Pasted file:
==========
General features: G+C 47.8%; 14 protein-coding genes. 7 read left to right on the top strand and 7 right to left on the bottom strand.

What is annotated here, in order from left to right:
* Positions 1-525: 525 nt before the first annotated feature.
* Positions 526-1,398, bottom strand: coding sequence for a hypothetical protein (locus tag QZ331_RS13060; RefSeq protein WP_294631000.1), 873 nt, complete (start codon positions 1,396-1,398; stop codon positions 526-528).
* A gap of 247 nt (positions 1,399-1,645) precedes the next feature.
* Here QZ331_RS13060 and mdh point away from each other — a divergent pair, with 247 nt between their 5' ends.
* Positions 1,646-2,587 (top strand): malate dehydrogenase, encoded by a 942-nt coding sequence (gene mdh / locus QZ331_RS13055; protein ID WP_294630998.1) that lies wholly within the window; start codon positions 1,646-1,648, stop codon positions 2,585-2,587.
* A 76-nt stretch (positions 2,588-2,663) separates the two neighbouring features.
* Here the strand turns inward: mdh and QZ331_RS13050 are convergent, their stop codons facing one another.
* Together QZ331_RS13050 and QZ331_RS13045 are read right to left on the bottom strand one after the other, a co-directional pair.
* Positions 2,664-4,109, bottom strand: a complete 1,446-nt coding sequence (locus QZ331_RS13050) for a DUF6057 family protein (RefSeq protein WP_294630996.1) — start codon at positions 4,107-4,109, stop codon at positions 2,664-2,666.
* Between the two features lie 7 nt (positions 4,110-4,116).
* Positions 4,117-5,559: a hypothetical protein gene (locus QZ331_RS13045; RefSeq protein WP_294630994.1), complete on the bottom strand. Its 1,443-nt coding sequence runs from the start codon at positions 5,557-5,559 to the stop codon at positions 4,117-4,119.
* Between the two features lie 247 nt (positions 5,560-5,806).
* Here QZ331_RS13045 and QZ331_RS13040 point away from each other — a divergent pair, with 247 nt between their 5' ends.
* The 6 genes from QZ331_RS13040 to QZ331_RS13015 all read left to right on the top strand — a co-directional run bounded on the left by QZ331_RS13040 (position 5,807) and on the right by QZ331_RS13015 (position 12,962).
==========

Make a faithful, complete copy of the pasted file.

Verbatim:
General features: G+C 47.8%; 14 protein-coding genes. 7 read left to right on the top strand and 7 right to left on the bottom strand.

What is annotated here, in order from left to right:
* Positions 1-525: 525 nt before the first annotated feature.
* Positions 526-1,398, bottom strand: coding sequence for a hypothetical protein (locus tag QZ331_RS13060; RefSeq protein WP_294631000.1), 873 nt, complete (start codon positions 1,396-1,398; stop codon positions 526-528).
* A gap of 247 nt (positions 1,399-1,645) precedes the next feature.
* Here QZ331_RS13060 and mdh point away from each other — a divergent pair, with 247 nt between their 5' ends.
* Positions 1,646-2,587 (top strand): malate dehydrogenase, encoded by a 942-nt coding sequence (gene mdh / locus QZ331_RS13055; protein ID WP_294630998.1) that lies wholly within the window; start codon positions 1,646-1,648, stop codon positions 2,585-2,587.
* A 76-nt stretch (positions 2,588-2,663) separates the two neighbouring features.
* Here the strand turns inward: mdh and QZ331_RS13050 are convergent, their stop codons facing one another.
* Together QZ331_RS13050 and QZ331_RS13045 are read right to left on the bottom strand one after the other, a co-directional pair.
* Positions 2,664-4,109, bottom strand: a complete 1,446-nt coding sequence (locus QZ331_RS13050) for a DUF6057 family protein (RefSeq protein WP_294630996.1) — start codon at positions 4,107-4,109, stop codon at positions 2,664-2,666.
* Between the two features lie 7 nt (positions 4,110-4,116).
* Positions 4,117-5,559: a hypothetical protein gene (locus QZ331_RS13045; RefSeq protein WP_294630994.1), complete on the bottom strand. Its 1,443-nt coding sequence runs from the start codon at positions 5,557-5,559 to the stop codon at positions 4,117-4,119.
* Between the two features lie 247 nt (positions 5,560-5,806).
* Here QZ331_RS13045 and QZ331_RS13040 point away from each other — a divergent pair, with 247 nt between their 5' ends.
* The 6 genes from QZ331_RS13040 to QZ331_RS13015 all read left to right on the top strand — a co-directional run bounded on the left by QZ331_RS13040 (position 5,807) and on the right by QZ331_RS13015 (position 12,962).